After a successful week in Bogota at the Centre for Memory, Peace and Reconciliation, I traveled to Medellin, Colombia’s second largest city, to give another VR workshop and present the immersive experiences at the Medellin Book Fair. The workshop was held at the Parque Explora, next to the Botanical Gardens, which has proudly jumped with both feet first into VR and interactive experiences. Some of the staff attended the workshop, which we deliberately kept more conversational and open, and the feedback to the AR triggered 360 videos as well as the Vive was extremely positive. It did highlight the dangers of asking journalists and storytellers for feedback however – ask 20 of them for advice and you’re bound to get 30 responses back, all of them different (and a large number of them contradictory). Questions were raised about the ethics of recreating survivor stories of the violence – raising the question of whether giving users agency within trauma narratives implies a sense that they could have acted differently to have avoided their fate.
The following day was an event in the Medellin Bookfest itself, which was given pride of place in the amazing setting of the city’s botanical gardens. The Centre for Historic Memory’s space was the size of a couple of shipping containers, decked out in a mixture of light wooded panels and shrubs. We set up the Vive at the back, with the 360 video portraits pasted to the sides of bookshelves that lined the sides of the space.
The room-scale experience was new to everyone who tried it, and every single person came away wide-eyed and surprised at how real it seemed to them. Predictably, there was a steady stream of younger attendees who wanted to give it a go, and of course we let them try it. Often they were the fastest to acclimatize to the reconstructed digital space, as well as the interaction system with the controllers and teleport points, but their reactions were often solely concerned with the visual element and less with the core of what those featured in the story were saying.
The question of attention is a theme that frequently comes up in the context of “empathetic” narratives, or stories designed to influence viewers to develop a strong bond with the characters in the stories they read/watch/experience. I don’t think this is germaine to VR alone – it’s a hurdle facing all media as audiences are increasingly more demanding, impatient, easily distracted and unlikely to feel like investing long periods of time within a single experience. Media outlets duly cater to this ever-dwindling lack of bandwidth, pushing the narrative format into tighter and tighter constraints, and so the cycle is perpetuated. Unfortunately, this restlessness doesn’t preclude an extremely high level of audience expectation: readers (or players/users – information consumers, let’s say) want to run the gamut of emotions without having to walk first, if at all. Hence the high bar for empathy in the most recent wave of VR offerings, and Chris Milk’s ubiquitious “empathy machine” quote and concomitant backlash. In the same way that good VR can engender an empathetic response (heightened perception of another’s internal emotional or physical state/ perspective-taking), so can good fiction. Similarly, bad VR has as much chance as a badly written novel at getting to that same psychological state. HOWEVER it should be duly noted that thanks to Silicon Valley ROI dynamics, which likely played a huge part in the Facebook/Oculus merger that brought the price barriers down in 2014, the level of perceived expectation in this new tech was sky-high. Not ideal for nuance. And almost entirely likely to disappoint. This level of expectation in VR virgins, coupled with a predictable fascination with the technology, is only likely to disappoint new users expecting to be teleported into another person’s shoes at the tap of a Google Cardboard icon.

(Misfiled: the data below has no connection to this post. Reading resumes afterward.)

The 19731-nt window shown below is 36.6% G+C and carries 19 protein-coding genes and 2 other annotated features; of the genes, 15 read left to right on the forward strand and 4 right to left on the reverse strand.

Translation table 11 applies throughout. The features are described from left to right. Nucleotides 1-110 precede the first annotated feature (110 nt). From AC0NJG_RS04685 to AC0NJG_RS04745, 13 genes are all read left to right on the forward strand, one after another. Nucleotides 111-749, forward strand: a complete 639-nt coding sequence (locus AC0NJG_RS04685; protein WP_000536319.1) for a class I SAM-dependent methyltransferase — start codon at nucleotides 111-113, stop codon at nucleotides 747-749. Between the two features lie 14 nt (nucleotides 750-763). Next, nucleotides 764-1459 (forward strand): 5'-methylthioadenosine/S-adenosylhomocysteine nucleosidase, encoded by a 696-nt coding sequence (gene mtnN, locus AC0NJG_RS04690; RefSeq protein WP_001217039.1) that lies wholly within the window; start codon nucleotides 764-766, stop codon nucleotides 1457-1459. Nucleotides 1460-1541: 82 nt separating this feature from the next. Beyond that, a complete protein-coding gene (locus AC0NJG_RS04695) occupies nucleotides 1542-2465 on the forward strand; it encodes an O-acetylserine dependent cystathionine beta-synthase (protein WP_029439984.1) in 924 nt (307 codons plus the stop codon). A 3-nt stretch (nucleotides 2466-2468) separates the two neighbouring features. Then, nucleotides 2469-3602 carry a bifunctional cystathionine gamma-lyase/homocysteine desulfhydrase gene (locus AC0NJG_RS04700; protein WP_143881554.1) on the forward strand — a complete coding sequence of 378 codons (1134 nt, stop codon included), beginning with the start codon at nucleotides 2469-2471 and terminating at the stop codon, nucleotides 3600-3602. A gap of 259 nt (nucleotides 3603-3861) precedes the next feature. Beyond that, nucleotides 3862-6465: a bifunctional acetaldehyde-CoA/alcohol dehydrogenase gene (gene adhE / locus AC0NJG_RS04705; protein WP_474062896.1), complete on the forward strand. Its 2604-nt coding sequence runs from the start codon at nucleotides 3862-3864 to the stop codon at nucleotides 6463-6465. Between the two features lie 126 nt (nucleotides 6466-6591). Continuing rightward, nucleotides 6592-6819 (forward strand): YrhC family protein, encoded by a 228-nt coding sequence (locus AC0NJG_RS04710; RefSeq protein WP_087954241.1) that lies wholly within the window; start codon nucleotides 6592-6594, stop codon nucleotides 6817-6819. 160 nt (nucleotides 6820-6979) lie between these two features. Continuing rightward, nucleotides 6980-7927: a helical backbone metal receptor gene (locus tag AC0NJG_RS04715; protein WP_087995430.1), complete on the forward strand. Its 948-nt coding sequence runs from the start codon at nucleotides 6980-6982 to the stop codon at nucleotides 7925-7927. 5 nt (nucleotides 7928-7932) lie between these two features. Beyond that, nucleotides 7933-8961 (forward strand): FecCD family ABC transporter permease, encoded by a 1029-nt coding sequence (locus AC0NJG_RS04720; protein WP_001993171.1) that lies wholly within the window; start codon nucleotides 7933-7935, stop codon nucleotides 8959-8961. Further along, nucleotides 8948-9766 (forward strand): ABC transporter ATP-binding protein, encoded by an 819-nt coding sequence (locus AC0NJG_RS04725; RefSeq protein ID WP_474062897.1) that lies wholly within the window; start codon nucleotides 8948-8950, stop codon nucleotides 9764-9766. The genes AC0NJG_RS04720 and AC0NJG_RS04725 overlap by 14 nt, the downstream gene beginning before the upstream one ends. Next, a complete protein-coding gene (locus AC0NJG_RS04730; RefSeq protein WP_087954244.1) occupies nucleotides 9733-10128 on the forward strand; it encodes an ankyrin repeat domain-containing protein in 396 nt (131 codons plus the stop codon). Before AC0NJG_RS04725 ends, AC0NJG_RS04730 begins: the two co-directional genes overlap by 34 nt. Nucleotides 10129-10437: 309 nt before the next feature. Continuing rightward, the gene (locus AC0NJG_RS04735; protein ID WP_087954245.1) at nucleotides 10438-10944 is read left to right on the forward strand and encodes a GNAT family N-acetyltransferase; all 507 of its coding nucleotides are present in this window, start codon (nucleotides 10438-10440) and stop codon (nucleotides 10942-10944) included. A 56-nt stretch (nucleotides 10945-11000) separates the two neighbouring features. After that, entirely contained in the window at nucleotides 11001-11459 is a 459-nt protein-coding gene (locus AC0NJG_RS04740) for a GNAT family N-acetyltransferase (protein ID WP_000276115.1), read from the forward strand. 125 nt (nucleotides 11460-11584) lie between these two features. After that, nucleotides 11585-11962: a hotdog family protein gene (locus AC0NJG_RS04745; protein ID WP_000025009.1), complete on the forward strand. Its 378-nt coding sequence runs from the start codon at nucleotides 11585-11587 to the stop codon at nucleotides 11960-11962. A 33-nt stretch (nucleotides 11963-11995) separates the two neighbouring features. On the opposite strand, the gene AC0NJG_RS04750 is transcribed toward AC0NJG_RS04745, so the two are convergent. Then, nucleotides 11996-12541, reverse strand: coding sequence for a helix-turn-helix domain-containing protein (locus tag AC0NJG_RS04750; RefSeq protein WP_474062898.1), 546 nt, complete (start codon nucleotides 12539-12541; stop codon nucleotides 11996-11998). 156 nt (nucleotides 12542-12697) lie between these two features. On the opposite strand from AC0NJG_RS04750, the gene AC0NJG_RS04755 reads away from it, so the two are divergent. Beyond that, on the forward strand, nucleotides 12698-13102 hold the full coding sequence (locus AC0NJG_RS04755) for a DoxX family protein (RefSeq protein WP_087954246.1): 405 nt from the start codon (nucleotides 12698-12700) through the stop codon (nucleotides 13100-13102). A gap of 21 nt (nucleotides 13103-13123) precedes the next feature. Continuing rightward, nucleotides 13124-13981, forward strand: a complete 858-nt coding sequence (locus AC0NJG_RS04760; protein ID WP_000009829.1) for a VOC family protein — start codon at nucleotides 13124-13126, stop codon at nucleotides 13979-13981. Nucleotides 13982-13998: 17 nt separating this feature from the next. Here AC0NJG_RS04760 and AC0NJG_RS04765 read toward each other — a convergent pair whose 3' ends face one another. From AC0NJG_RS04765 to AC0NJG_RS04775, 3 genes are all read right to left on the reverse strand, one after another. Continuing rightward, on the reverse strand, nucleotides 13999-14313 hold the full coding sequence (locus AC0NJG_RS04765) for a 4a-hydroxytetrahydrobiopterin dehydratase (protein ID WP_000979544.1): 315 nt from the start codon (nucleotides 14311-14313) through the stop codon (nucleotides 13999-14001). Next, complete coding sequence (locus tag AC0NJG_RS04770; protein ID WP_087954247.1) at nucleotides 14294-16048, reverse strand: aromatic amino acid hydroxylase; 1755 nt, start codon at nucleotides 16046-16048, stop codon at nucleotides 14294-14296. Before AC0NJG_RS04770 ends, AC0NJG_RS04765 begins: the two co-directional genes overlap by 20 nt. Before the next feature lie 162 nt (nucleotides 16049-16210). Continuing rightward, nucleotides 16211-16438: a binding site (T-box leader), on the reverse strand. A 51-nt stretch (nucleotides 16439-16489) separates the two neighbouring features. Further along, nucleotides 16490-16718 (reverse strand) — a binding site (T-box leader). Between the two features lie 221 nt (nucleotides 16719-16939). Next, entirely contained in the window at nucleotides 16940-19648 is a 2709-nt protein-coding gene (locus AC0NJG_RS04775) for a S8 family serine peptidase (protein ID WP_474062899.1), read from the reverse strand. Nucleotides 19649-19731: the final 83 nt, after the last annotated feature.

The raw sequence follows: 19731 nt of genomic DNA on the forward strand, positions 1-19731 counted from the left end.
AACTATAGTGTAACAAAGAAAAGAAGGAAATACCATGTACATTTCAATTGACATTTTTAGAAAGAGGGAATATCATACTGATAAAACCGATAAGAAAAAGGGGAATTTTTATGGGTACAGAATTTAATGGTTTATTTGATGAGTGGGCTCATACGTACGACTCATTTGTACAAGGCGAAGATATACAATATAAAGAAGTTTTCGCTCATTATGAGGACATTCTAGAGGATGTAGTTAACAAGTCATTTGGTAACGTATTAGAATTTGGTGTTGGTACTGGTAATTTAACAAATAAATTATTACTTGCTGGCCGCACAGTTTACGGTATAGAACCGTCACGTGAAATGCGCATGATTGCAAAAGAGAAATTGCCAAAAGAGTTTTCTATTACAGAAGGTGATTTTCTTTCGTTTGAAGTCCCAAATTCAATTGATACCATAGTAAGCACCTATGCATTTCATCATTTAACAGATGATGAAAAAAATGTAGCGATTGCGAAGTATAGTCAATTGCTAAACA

This novelty – the head-moving, tennis-match-watching back and forth surge of surprise that I’ve noticed a of new users experience – is another huge barrier to the calm, reflective mood that audiences need to be in if they’re to closely pay attention to the essence of the story, chiefly through listening to the protagonist’s words. It’s a real pleasure – not to mention a privilege – to put people into a new immersive world and literally direct strangers through an experience you’ve designed, but all of it is by the by if the only takeaway they’re left with at the end is a fleeting sense of the visuals and that sugar-high rush of the new. That’s why I think that the physicality, tactility and room-scale level of immersion that comes from true VR is what is real going to benchmark this medium in terms of its potential – and that 360 video will remain the gateway drug better suited to mass distribution and shorter engagement times. What do you think? Let us know below in the comments.